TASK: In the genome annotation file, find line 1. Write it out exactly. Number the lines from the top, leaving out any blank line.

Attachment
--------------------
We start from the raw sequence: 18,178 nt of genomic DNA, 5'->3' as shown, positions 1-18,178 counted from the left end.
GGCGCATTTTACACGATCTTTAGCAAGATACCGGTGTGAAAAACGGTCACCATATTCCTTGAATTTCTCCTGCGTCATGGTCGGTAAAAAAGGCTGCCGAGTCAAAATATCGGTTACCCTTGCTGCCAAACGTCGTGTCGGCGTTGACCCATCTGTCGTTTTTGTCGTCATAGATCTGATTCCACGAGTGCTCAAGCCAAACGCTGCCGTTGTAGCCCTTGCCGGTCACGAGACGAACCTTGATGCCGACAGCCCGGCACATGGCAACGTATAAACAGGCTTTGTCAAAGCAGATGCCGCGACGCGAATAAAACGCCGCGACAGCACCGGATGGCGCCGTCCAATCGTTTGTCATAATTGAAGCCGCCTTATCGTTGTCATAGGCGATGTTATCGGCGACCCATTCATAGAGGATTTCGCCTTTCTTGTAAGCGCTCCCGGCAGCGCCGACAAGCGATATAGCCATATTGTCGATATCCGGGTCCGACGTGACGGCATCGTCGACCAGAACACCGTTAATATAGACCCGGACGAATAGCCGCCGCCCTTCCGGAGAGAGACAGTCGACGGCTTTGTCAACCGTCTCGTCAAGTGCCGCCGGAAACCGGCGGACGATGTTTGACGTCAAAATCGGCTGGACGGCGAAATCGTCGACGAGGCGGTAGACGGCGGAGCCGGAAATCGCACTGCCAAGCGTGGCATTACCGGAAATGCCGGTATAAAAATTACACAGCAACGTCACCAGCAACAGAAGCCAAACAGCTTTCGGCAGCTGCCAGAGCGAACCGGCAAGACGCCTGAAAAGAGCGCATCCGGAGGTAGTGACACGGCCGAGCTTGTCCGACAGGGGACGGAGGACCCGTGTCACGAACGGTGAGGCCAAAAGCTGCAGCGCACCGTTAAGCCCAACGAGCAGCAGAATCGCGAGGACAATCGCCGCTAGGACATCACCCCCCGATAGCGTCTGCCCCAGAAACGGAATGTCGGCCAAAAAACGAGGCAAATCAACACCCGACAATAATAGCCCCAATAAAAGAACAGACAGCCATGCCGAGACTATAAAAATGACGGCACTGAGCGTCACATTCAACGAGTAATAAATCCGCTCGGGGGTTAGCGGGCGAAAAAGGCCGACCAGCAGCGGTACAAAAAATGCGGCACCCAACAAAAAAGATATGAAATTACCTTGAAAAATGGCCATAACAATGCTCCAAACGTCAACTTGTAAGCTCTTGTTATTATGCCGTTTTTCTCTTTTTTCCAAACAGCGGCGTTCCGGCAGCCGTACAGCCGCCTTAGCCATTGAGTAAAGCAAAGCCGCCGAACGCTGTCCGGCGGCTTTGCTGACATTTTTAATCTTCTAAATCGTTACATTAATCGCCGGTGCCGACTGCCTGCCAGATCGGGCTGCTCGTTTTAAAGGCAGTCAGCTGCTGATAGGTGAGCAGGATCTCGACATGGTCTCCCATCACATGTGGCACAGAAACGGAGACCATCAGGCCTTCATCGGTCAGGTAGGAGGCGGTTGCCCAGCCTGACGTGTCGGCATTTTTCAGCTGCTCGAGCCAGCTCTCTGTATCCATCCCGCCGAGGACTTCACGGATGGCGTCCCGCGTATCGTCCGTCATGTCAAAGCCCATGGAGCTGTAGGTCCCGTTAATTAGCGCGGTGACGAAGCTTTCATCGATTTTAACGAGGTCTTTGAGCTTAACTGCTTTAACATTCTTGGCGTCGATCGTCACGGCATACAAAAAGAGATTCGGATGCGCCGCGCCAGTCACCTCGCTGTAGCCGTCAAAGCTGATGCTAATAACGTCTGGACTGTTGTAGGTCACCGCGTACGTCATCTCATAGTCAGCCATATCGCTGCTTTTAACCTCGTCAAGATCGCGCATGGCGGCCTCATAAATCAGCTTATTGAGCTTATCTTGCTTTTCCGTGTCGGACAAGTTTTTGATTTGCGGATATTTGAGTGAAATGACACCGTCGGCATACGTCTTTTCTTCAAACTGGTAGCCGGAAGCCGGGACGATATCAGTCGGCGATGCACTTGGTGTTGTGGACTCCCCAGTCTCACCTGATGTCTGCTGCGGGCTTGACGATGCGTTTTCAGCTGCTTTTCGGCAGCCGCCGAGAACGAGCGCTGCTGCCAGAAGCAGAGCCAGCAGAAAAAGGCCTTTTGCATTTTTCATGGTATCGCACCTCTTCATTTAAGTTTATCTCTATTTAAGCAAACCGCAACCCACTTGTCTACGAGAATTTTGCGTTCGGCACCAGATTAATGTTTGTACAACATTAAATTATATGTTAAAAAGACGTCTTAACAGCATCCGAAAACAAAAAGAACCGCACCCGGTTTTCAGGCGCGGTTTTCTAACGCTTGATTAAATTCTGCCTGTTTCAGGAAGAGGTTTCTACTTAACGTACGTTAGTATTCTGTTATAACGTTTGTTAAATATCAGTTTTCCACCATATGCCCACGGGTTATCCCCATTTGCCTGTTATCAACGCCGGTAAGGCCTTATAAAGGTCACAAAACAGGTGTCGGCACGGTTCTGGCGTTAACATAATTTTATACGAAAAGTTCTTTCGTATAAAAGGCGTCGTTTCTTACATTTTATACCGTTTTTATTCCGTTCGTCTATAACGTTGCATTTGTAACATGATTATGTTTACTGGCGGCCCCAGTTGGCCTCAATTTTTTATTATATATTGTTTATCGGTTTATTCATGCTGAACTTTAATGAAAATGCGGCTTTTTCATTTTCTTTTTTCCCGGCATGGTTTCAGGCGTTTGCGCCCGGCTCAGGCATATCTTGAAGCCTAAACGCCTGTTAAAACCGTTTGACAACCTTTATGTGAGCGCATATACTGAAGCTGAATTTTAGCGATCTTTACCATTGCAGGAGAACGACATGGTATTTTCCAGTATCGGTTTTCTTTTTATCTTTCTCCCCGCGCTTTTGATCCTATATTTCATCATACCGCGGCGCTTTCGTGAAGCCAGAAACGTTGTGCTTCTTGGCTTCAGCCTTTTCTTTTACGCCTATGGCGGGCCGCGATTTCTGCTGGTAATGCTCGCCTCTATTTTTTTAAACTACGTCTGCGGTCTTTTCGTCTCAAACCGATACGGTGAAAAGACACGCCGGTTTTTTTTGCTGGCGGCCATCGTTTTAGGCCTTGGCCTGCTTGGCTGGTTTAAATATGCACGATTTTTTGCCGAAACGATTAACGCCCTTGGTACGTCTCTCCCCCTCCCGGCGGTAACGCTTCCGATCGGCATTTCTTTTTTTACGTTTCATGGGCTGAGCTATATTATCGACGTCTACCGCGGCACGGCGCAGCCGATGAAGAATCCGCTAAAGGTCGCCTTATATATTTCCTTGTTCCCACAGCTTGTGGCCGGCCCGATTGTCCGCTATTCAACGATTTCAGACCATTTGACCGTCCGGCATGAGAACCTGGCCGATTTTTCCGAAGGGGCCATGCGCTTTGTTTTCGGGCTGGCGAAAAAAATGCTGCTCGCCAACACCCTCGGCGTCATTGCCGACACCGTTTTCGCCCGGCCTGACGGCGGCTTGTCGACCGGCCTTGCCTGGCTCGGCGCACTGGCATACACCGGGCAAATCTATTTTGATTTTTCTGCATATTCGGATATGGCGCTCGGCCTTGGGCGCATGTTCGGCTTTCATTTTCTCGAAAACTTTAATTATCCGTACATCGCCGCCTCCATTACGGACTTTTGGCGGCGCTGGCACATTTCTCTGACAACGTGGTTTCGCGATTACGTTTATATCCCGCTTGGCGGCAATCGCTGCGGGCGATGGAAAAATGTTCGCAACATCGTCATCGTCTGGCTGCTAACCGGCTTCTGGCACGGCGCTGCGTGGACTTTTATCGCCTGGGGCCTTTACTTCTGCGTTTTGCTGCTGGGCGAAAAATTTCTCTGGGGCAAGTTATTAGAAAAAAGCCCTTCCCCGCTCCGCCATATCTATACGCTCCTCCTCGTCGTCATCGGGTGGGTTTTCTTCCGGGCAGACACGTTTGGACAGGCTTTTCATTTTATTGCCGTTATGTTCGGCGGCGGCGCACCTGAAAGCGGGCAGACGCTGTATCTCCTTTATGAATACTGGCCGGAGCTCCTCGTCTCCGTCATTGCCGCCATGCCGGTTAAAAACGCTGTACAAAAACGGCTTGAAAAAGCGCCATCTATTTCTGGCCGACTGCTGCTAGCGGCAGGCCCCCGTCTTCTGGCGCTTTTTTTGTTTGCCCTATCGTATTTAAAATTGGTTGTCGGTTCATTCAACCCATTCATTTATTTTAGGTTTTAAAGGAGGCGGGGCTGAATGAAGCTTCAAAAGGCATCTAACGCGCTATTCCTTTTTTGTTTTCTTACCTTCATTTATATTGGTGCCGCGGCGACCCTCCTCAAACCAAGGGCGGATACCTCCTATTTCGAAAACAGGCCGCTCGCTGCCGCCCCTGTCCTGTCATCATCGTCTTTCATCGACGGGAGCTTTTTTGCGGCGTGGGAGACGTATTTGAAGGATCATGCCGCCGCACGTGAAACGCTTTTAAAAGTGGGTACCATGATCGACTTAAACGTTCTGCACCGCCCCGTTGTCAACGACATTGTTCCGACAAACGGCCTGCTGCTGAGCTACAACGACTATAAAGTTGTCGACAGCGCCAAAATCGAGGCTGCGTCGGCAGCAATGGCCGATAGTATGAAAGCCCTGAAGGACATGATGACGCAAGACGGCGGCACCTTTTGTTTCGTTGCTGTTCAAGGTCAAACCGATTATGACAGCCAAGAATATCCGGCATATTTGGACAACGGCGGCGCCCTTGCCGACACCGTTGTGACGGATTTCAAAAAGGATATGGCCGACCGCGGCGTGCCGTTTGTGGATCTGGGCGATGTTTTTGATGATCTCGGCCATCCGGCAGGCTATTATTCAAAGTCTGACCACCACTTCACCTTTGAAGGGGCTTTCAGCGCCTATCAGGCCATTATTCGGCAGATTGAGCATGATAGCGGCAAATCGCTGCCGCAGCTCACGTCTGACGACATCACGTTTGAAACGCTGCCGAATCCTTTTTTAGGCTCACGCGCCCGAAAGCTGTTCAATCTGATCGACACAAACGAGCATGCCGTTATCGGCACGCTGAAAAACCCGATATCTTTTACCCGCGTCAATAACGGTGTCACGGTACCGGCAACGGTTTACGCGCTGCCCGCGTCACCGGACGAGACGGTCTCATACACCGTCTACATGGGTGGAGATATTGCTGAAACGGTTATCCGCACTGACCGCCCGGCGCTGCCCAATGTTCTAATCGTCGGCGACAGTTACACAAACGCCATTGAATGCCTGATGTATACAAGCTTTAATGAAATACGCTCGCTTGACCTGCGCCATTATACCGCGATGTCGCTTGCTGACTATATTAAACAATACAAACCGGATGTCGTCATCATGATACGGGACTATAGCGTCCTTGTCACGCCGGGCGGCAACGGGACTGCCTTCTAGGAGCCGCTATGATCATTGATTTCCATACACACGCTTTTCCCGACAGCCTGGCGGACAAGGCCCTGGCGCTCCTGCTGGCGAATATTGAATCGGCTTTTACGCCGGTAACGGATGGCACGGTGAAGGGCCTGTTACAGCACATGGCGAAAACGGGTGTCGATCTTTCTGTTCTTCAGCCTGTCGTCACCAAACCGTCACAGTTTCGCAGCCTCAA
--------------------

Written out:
We start from the raw sequence: 18,178 nt of genomic DNA, 5'->3' as shown, positions 1-18,178 counted from the left end.